Los Angeles

Betty Tompkins, Fuck Painting #52, 2014, acrylic on canvas, 60 × 84". From the series “Fuck,” 1969–.

Betty Tompkins, Fuck Painting #52, 2014, acrylic on canvas, 60 × 84". From the series “Fuck,” 1969–.

Betty Tompkins

Betty Tompkins, Fuck Painting #52, 2014, acrylic on canvas, 60 × 84". From the series “Fuck,” 1969–.

It is at the very least unfortunate—other less anodyne adjectives spring to mind—that it has taken so many years for Betty Tompkins’s paintings to garner the visibility they presently enjoy. Deservedly, much press accompanied the septuagenarian artist’s recent shows in New York—in 2015 at Bruce High Quality Foundation University’s project space FUG, and in 2016 at FLAG Art Foundation. Many writers have offered guesses as to what caused the delay, with the majority citing the sexually explicit nature of her seminal (as it were) “Fuck” paintings and the gender of their maker. Tompkins began the “Fuck” series in 1969 using then-vintage straight-male-porn clippings as source materials for her softened, if otherwise almost photorealistic, grayscale paintings of all kinds of sexual contact, including penetration. In 2002, the Mitchell Algus Gallery showed these paintings for the first time since 1975 and generated renewed interest in them, motivating Tompkins to return to the series. This time, however, she culled materials from online as well as from print pornography. She also introduced color—notably brick and blood reds and phosphorescent pinks—to her grisaille palette, in deference to the distorting effects of image compression on her grayscale JPEG sources.

At Gavlak, Tompkins’s first solo exhibition in Los Angeles, she showed a range of recent large and midsize “Cunt,” 2003–; “Fuck”; and “Pussy,” 2011–, paintings as well as some carefully chosen early works on paper. Like her earlier compositions, these new paintings forthrightly place Tompkin’s genital- and orifice-themed subject matter front and center. The signature look of 1960s girlie mags—diffuse lighting, lenses smeared in Vaseline—is somehow retained and made further unreal in the smoothness of the enlarged and tightly cropped images that were the templates for these paintings. In this way, the works are as much about modes of seeing as they are about the things seen—and about the representational status of their subject matter. The velvety, hairless Pussy Painting #24, 2013, and the swollen forms of Cunt Painting #23, 2015, appear totally different at close range, where their surfaces seem to undulate. Although Fuck Painting #52, 2014, shows a penis midthrust, and Kiss Painting #7, 2014, centers on two mouths agape with tongues arched, such works also forgo intimacy for a kind of abstraction predicated upon lighting, skewed orientation of the image, and paint handling. Adjacent and interspersed drawings from the 1970s show Tompkins’s iterative process, which includes the testing of angles, contrasts of light and dark, and other formal aspects of imagemaking.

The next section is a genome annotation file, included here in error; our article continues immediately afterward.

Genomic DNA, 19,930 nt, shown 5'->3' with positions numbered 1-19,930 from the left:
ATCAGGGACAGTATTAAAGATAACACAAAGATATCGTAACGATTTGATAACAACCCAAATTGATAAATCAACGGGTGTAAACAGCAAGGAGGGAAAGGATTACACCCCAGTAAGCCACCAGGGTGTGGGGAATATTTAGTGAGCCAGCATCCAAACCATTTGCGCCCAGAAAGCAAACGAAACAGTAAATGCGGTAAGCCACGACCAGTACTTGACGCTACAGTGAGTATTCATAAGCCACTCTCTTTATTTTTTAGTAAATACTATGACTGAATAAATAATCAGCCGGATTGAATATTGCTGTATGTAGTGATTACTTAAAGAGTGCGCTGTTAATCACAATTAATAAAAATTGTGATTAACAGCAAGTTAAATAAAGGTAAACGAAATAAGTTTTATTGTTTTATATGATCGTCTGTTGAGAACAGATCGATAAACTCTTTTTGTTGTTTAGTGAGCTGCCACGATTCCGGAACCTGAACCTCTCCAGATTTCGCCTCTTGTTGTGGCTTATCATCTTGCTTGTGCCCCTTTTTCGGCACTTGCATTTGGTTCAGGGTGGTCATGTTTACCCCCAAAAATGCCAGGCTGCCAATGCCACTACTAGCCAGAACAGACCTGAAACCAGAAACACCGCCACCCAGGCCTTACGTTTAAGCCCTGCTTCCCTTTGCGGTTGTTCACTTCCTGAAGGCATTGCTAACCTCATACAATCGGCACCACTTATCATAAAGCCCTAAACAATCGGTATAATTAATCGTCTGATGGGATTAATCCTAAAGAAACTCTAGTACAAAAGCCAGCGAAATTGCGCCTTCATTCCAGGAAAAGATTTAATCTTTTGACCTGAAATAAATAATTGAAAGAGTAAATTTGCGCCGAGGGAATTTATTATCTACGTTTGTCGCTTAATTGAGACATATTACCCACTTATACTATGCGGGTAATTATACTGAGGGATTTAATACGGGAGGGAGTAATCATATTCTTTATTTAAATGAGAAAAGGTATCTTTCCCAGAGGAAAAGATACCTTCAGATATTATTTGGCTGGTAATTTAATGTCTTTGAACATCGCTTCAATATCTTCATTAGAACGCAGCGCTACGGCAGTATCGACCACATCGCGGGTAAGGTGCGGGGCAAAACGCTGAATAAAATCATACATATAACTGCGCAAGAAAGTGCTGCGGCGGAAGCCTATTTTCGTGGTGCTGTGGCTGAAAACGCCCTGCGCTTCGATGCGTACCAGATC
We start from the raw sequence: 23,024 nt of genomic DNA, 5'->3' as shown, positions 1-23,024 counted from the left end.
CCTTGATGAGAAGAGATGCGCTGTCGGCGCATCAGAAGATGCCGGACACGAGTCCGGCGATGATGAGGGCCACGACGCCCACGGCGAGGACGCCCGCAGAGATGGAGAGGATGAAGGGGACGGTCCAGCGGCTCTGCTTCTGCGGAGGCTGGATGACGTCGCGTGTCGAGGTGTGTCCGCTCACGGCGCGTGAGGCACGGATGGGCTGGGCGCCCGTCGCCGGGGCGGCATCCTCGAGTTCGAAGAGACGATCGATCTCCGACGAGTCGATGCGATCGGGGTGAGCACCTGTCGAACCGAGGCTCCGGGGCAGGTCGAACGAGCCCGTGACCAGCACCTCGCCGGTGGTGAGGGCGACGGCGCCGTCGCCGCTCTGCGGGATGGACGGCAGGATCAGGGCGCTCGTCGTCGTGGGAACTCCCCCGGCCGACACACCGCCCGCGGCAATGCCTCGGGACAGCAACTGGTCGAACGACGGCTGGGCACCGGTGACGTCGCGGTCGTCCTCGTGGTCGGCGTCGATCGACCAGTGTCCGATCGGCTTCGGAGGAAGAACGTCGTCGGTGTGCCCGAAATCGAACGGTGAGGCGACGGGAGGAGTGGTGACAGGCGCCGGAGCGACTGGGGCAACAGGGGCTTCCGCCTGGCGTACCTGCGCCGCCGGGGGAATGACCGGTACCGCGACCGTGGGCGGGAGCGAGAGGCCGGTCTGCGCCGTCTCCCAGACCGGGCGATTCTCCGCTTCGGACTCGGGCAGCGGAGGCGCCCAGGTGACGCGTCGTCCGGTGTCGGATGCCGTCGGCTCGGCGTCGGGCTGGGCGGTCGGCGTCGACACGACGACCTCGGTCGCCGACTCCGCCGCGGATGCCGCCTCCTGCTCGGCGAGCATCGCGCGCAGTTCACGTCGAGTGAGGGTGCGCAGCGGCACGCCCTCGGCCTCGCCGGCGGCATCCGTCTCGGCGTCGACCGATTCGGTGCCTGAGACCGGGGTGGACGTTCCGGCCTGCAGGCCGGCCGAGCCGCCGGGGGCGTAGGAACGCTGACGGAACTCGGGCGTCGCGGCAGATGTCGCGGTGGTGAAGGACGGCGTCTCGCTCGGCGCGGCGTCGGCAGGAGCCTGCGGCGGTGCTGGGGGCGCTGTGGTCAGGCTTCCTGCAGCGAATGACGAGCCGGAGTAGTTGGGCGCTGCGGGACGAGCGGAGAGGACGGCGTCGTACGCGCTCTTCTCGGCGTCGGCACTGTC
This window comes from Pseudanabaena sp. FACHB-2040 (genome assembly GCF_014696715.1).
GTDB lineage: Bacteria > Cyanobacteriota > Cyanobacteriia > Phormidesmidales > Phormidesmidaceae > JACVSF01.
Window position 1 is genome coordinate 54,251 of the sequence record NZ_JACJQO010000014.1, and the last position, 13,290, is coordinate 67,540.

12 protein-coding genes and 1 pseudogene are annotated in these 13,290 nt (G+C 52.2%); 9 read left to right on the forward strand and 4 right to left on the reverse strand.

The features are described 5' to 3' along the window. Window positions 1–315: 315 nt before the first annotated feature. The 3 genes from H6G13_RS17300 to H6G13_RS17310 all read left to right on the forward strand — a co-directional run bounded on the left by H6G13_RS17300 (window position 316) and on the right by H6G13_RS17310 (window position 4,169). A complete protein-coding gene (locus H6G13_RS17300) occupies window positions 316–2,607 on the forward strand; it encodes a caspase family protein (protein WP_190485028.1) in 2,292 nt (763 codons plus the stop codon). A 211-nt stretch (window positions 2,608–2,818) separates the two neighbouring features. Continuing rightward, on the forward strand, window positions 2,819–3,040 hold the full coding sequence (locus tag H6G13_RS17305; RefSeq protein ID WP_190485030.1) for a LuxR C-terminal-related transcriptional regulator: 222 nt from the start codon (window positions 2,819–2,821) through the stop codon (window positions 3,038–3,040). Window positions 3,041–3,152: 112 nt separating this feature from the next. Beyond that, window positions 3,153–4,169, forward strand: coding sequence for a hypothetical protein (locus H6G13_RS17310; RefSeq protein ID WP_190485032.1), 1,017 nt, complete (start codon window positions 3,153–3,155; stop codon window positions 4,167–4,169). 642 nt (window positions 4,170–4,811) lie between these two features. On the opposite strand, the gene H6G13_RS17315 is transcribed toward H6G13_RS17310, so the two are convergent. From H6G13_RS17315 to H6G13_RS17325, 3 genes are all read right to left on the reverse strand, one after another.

Lest the subject seem solely a pretext for painterly experimentation, however, the venue’s back room confirms the urgency of Tompkins’s conceptual imperative. In sharp contrast to the quiet, even elegiac quality of the paintings in the front rooms, the rear gallery presents WOMEN Words, Phrases, and Stories, 2013–, an ever-expanding compendium of miniature paintings—one thousand and counting, here wrapped around three gallery walls, nestling together in tapestry-like strips—that feature words describing women, which the artist received from male and female friends and associates. “I am considering doing another series of pieces using images of women comprised of words,” she wrote in an e-mail circulated in 2013. “I would appreciate your help in developing the vocabulary. Please send me a list of words that describe women. They can be affectionate (honey), pejorative (bitch), slang, descriptive, etc. The words don’t have to be in English, but I need as accurate a translation as possible.” She has said in interviews that the most common submissions are cunt, bitch, slut, and mother, although others, if less ubiquitous, are no more generous.

In the resulting compositions, such denigrations might be overlain or set below abstract fields painted in the styles of modernist forebears (Pollock’s ejaculations of splattered paint behind FAKING IT, Morris Louis’s stains behind BALLBREAKER, etc.). The cumulative work is a furious chorus. Tompkins left blank note cards on a side table for drafting new contributions, as well as the tacks with which to hang them. That SAUSAGE WALLET and TACO (written under a line drawing recalling Courbet’s The Origin of the World) are recent additions to the ongoing compendium serves as a potent, shameful reminder of the work still to be done.

Suzanne Hudson